A thru-hike involves several months of backpacking through beautiful places and meeting interesting people. It may seem counterintuitive that, when asked what they thought about in a given day, most thru-hikers mention daydreams or extended thoughts about food. One ubiquitous food craving among backpackers is that for pizza.
Most of the time, pizza can only be obtained when hikers get off the trail and head into town; unlike a surprising number of dishes, it’s difficult to replicate pizza on a backpacking stove. However, there are a few shelters along the Appalachian Trail where hikers can get pizza delivered. Some of these shelters are familiar destinations for local pizzerias, but others are more unusual. Inspired by a supper of pizza at a shelter in Pennsylvania in 2011, I created the notion of the “Shelter Pizza Triple Crown” during my thru-hike. Always up for challenges and games, thru-hikers shared the idea and embraced the challenge. And, of course, I worked to earn the title of Shelter Pizza Triple Crowner myself.
The first pizza delivery was perhaps the most difficult to arrange. I’d read that some pizzeria delivered to the last shelter south of the Smokies, the Fontana Hilton, which I’ll describe in another post. As a result, I planned to spend the night at the shelter and looked forward to a cheese-less pizza topped with pizza sauce, broccoli, and spinach for days before arriving there. I was, therefore, more persistent than I might have been when I got to the shelter, called the pizzeria whose number was written on the shelter floor, and learned that they did not deliver to the shelter. I called a local trail angel who shuttled hikers around and asked him if he’d be able to pick up pizzas for the shelter. He seemed to think it would be a fun mission and, after some difficulties getting the orders right, pizza was finally, blissfully enjoyed around 8:00.
Because of the difficulties involved in arranging a delivery to the Fontana Hilton, I considered it a bonus shelter in the Triple Crown.
The first official shelter of the Shelter Pizza Triple Crown was Partnership Shelter in Virginia. Quiver and I arrived at Partnership amidst pouring rain in the middle of the day to find at least a dozen hikers inside. Uncharacteristically, they were unwelcoming (other hikers reported receiving the same feeling from that group of people), so we pressed on to the visitor center where pizzas would be delivered anyway. I shivered and tried to dry off inside the ranger’s station, where I looked at the books and taxidermy collection while I waited for the pizzas to arrive. When they did, the rain stopped, and Quiver and I lunched outside. While I’d only had a small pizza at the Fontana Hilton, I finished the greater portion of a large pizza near Partnership Shelter and packed the rest of it out with me for dinner.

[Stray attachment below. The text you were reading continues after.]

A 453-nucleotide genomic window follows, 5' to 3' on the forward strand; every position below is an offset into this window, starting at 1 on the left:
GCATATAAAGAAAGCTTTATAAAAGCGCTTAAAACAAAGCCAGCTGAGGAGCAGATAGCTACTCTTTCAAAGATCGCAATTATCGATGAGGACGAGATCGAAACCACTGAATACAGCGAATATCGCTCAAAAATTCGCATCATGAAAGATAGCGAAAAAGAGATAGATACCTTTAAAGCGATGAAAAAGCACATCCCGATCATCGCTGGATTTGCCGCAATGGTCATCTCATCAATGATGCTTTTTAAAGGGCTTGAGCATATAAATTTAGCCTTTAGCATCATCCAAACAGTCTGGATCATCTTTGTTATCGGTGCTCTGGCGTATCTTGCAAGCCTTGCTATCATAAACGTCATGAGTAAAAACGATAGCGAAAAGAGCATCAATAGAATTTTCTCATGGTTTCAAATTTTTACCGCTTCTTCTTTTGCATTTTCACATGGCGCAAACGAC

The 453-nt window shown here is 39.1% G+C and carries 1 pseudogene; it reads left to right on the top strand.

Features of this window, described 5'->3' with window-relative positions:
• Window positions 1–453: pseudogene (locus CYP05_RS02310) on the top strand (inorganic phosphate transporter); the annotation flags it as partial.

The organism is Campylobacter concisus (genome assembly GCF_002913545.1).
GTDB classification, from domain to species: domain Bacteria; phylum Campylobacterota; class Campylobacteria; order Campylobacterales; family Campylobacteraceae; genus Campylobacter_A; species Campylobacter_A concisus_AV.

Next up in the Triple Crown was the 501 Shelter of Pennsylvania, which is a sizable bunkhouse next to a home. The bunkhouse was once a pottery studio, and it has a lovely glass dome in the center of the ceiling, through which sun and moonlight stream. Several restaurants deliver to the shelter, and, both times I’ve stopped by, I’ve sincerely enjoyed the conversations and hospitality from the shelter’s neighbors. (Conversational blue blaze: When I arrived at the shelter in 2011, it was after some fast, big-mile days, and I was utterly exhausted. I collapsed on a bunk in the mid-afternoon and woke up to find a semi-circle of empty folding chairs assembled around me: Booksmarts, a thru-hiker who’d been hiking near me, had arranged them while I was sleeping as a practical joke. I have very fond memories of that shelter.) From the 501 Shelter, it’s only a few days and a few million rocks before hikers arrive at another pizza-friendly shelter in Pennsylvania.
The final jewel in the Shelter Pizza Triple Crown was Eckville Shelter, a shed-turned-bunkhouse on private property — private property that, I recently learned, once belonged to the author of Journey on the Crest (a book about the PCT). Getting pizza delivered to this shelter is as easy as getting it delivered to the 501 Shelter. And, so many hikers order pizza at Eckville that it’s easy to find people to share pizzas and delivery costs with. The picnic table and bathhouse feel like the perfect complements to any Shelter Pizza Triple Crown finale.
All that said, when I thru-hiked, I came across another shelter or two where I heard that roundabout pizza deliveries could be procured. Hikers, have you come across other shelters that I should add to my list?
Almost feels like there must be a biz model for delivering pies to shelters.